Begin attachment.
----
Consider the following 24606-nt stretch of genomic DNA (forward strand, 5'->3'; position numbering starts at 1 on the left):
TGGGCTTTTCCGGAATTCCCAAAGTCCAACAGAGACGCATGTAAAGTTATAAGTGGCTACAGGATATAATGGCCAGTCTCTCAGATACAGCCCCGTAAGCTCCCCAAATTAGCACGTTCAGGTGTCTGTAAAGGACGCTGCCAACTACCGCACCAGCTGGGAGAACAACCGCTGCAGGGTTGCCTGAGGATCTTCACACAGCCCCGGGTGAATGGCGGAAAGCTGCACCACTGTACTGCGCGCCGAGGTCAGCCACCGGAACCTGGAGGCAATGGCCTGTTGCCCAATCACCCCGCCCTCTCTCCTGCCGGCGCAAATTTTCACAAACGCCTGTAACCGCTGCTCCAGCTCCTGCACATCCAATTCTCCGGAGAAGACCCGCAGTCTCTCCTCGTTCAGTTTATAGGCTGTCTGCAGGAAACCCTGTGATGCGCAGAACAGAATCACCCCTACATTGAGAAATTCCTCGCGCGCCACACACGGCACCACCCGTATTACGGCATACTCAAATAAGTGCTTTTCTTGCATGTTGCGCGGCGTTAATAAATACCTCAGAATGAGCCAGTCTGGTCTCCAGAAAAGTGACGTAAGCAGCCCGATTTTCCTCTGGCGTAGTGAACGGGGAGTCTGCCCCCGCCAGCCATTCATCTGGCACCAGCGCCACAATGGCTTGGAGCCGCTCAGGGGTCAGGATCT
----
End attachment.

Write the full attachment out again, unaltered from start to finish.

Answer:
Consider the following 24606-nt stretch of genomic DNA (forward strand, 5'->3'; position numbering starts at 1 on the left):
TGGGCTTTTCCGGAATTCCCAAAGTCCAACAGAGACGCATGTAAAGTTATAAGTGGCTACAGGATATAATGGCCAGTCTCTCAGATACAGCCCCGTAAGCTCCCCAAATTAGCACGTTCAGGTGTCTGTAAAGGACGCTGCCAACTACCGCACCAGCTGGGAGAACAACCGCTGCAGGGTTGCCTGAGGATCTTCACACAGCCCCGGGTGAATGGCGGAAAGCTGCACCACTGTACTGCGCGCCGAGGTCAGCCACCGGAACCTGGAGGCAATGGCCTGTTGCCCAATCACCCCGCCCTCTCTCCTGCCGGCGCAAATTTTCACAAACGCCTGTAACCGCTGCTCCAGCTCCTGCACATCCAATTCTCCGGAGAAGACCCGCAGTCTCTCCTCGTTCAGTTTATAGGCTGTCTGCAGGAAACCCTGTGATGCGCAGAACAGAATCACCCCTACATTGAGAAATTCCTCGCGCGCCACACACGGCACCACCCGTATTACGGCATACTCAAATAAGTGCTTTTCTTGCATGTTGCGCGGCGTTAATAAATACCTCAGAATGAGCCAGTCTGGTCTCCAGAAAAGTGACGTAAGCAGCCCGATTTTCCTCTGGCGTAGTGAACGGGGAGTCTGCCCCCGCCAGCCATTCATCTGGCACCAGCGCCACAATGGCTTGGAGCCGCTCAGGGGTCAGGATCT